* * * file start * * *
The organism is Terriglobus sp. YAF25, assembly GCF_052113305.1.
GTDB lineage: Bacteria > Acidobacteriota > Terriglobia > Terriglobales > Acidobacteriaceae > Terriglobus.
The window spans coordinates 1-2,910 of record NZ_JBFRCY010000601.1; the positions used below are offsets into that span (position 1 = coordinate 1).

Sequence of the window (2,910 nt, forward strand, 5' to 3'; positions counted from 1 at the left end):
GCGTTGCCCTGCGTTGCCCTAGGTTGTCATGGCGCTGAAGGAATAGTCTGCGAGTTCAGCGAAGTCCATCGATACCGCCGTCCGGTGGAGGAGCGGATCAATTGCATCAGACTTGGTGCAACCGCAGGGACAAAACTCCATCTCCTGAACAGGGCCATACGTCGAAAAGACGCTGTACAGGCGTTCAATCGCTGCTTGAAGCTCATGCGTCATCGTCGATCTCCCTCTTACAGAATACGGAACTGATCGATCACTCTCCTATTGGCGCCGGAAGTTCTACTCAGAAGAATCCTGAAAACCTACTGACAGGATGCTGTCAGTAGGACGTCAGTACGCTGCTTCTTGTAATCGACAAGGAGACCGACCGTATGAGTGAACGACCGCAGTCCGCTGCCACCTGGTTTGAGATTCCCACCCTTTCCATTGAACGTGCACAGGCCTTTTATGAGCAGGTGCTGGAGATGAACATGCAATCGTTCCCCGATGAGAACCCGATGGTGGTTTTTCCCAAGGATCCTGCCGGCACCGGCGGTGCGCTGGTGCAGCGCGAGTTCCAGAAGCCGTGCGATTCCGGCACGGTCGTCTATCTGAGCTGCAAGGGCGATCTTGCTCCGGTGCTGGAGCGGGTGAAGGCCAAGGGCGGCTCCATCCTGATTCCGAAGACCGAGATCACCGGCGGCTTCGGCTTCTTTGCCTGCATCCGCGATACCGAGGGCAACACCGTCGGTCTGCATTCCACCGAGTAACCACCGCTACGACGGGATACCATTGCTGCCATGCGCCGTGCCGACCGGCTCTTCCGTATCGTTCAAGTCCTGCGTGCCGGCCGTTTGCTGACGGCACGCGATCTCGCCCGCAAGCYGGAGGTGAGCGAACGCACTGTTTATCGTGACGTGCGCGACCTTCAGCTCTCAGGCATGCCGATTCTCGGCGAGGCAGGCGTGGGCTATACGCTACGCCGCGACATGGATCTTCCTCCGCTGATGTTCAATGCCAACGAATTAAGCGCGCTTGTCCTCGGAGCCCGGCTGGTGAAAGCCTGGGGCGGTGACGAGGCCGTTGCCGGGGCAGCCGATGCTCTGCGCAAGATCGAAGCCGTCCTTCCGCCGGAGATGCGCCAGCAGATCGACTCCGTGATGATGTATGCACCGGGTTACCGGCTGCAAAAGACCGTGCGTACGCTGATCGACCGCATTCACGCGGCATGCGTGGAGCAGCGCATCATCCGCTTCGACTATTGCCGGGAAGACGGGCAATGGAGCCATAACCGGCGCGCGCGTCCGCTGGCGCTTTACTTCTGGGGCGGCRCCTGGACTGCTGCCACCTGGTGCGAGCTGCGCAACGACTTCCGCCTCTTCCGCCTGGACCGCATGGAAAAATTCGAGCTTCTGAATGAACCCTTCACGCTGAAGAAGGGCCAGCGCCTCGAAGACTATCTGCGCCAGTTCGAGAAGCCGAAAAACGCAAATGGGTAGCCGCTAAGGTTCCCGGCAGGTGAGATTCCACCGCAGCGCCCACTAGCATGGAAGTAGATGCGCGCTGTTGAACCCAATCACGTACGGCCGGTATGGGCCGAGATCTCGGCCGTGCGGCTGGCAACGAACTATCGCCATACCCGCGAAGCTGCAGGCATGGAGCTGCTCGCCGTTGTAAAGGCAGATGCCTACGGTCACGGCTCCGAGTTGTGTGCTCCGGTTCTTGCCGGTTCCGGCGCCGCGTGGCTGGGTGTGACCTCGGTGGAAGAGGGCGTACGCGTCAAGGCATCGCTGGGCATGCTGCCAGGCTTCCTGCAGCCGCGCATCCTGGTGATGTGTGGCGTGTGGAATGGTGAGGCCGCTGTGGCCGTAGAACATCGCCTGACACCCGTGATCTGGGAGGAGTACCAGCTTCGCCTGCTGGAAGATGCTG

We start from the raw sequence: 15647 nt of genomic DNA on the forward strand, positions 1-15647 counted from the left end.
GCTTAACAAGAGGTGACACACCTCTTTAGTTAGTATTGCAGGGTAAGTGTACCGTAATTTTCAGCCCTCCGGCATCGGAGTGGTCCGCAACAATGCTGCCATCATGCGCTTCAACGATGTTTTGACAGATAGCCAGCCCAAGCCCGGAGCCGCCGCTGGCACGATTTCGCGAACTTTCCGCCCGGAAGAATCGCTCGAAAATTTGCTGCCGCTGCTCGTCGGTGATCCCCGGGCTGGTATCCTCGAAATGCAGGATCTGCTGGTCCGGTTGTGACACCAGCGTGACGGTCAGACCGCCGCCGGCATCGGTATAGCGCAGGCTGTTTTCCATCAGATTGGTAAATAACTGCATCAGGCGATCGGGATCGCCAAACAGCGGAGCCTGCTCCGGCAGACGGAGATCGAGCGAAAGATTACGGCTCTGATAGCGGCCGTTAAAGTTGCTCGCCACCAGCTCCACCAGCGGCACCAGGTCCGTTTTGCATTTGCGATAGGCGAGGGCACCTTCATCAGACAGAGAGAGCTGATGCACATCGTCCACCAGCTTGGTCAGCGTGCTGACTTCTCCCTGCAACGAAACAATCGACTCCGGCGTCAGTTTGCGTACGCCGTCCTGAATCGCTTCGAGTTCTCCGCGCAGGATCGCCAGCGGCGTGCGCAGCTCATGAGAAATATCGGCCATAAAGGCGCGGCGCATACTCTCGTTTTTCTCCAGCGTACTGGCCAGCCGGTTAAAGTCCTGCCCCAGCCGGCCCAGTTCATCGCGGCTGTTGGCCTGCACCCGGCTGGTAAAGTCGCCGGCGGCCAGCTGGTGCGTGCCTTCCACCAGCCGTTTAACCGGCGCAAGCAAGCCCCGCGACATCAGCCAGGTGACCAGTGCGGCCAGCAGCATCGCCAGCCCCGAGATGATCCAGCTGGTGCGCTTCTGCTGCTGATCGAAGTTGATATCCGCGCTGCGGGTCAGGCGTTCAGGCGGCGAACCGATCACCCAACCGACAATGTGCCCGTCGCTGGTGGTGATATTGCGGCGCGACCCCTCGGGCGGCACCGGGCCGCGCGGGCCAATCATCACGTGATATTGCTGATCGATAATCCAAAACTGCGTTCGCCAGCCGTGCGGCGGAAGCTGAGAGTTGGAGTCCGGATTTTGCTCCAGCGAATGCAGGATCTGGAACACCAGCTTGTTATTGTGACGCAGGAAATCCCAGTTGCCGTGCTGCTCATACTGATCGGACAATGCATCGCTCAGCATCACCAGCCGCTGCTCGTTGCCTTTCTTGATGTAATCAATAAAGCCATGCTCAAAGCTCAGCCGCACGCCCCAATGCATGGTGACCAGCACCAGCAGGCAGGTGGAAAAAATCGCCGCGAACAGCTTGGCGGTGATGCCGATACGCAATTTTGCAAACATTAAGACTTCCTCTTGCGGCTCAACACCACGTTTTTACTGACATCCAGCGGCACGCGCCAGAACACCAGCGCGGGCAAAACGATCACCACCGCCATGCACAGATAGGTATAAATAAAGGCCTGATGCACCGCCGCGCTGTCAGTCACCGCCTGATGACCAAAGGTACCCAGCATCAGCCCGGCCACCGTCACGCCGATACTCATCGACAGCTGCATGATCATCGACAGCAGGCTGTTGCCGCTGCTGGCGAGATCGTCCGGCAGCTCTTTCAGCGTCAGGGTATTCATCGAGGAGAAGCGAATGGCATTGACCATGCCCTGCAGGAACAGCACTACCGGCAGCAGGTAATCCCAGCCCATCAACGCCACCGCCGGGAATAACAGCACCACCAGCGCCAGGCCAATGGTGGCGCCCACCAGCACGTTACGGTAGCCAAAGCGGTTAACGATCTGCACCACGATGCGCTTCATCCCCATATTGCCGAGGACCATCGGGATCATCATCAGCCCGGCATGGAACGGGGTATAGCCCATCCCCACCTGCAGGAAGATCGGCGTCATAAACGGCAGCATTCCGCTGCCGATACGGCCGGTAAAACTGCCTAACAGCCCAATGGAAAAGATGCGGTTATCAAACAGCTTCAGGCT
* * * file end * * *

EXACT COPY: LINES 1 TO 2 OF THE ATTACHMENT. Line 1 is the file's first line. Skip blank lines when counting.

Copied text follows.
The organism is Terriglobus sp. YAF25, assembly GCF_052113305.1.
GTDB lineage: Bacteria > Acidobacteriota > Terriglobia > Terriglobales > Acidobacteriaceae > Terriglobus.